Councils have regulatory responsibilities in relation to a broad range of products arriving in the country at ports of entry.
There was a diversity of views among local government about Britain’s membership of the EU. To reflect this, the LGA remained neutral during and following the referendum of 23 June 2016.
This response follows the Government’s position in assuming the UK will exit the EU without continued membership of the single market or the customs union . The LGA also acknowledges that other scenarios are possible, subject to the negotiations, and is working with partners to understand the risks and opportunities to local government of all eventualities.
The role of councils in the UK's customs regime
Councils have regulatory responsibilities in relation to a broad range of products arriving in the country at ports of entry. We note that these broader rules and regulations have been excluded from the scope of the Customs Bill (para 3.8). However, since the future approach to these wider controls is likely to be closely entwined with the customs approach that is developed to support the UK’s international trade after it leaves EU - as customs and controls are linked currently - we nevertheless wish to use this opportunity to highlight the key issues that could impact councils.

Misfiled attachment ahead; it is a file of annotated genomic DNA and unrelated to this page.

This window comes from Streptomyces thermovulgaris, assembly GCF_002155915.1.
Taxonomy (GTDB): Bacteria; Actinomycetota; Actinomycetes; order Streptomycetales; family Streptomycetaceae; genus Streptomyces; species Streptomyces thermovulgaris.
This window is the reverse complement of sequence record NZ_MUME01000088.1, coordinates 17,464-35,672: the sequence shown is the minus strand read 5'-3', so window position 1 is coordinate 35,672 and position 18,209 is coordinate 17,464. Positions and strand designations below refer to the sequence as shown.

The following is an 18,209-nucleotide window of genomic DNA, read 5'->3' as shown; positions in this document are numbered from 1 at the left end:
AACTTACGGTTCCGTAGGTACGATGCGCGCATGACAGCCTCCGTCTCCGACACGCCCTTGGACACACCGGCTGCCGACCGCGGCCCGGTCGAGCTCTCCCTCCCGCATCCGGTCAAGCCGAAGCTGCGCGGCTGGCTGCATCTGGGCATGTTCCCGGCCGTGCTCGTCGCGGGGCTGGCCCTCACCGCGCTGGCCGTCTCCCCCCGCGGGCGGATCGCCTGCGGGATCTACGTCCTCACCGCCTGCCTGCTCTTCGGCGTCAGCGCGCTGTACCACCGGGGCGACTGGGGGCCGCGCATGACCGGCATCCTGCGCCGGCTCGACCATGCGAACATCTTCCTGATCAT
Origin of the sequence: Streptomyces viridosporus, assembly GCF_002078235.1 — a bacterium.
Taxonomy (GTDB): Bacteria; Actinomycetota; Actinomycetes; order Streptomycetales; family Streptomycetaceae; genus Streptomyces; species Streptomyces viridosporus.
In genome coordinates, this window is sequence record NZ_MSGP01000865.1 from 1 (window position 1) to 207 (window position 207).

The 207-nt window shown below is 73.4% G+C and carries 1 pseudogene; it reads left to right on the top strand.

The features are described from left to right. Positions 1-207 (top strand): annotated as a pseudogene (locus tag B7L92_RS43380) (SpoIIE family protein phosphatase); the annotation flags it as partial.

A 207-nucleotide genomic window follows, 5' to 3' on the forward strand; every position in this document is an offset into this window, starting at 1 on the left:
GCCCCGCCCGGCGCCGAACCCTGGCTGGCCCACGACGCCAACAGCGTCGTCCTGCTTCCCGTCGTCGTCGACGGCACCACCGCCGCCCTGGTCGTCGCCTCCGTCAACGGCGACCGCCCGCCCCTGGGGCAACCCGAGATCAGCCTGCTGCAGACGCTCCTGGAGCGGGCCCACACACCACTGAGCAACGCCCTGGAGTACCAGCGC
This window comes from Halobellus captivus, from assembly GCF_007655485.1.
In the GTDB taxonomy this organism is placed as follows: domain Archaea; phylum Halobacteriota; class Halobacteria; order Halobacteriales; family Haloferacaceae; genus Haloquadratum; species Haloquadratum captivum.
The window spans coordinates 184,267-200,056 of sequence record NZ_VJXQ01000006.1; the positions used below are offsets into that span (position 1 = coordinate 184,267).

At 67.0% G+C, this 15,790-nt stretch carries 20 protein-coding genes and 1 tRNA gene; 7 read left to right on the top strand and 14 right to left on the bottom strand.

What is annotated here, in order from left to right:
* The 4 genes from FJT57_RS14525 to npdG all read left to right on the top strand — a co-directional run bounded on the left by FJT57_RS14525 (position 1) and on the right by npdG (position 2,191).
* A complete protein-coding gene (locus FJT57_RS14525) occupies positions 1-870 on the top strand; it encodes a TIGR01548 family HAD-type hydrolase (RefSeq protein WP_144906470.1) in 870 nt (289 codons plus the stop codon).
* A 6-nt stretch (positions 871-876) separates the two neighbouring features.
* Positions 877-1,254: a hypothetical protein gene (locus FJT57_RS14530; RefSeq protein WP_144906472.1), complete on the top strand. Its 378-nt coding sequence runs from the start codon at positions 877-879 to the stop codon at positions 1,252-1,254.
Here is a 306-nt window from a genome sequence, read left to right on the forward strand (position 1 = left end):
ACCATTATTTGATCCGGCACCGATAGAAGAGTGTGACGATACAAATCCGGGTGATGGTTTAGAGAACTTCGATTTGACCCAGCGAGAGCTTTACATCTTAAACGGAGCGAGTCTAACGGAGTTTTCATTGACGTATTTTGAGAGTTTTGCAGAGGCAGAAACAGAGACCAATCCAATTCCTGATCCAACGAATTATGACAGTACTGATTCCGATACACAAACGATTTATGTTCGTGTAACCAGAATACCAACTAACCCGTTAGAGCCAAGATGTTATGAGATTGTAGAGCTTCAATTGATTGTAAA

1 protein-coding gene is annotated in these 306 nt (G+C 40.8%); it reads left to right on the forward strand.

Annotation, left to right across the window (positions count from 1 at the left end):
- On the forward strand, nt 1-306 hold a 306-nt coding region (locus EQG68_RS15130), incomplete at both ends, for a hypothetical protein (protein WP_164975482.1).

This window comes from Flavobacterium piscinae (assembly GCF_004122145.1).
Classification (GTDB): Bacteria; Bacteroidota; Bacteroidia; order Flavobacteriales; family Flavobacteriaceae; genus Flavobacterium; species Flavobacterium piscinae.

Depending on the arrangements put in place after Brexit, a clear impact on councils would be in their capacity as port health authorities and relates to requirements to check certain goods coming into the country. Broadly, for goods requiring active clearance and notification (e.g., animal or plant health products), products originating from within the EU are not routinely subject to import checks, in contrast to goods from third countries. Were this position to change after the UK leaves the EU, it could have a significant impact on the resources required to fulfil these checks.
Download the LGA's full response
HMG White Paper on legislating for the UK’s future customs, VAT and excise regimes, LGA Response, November 2017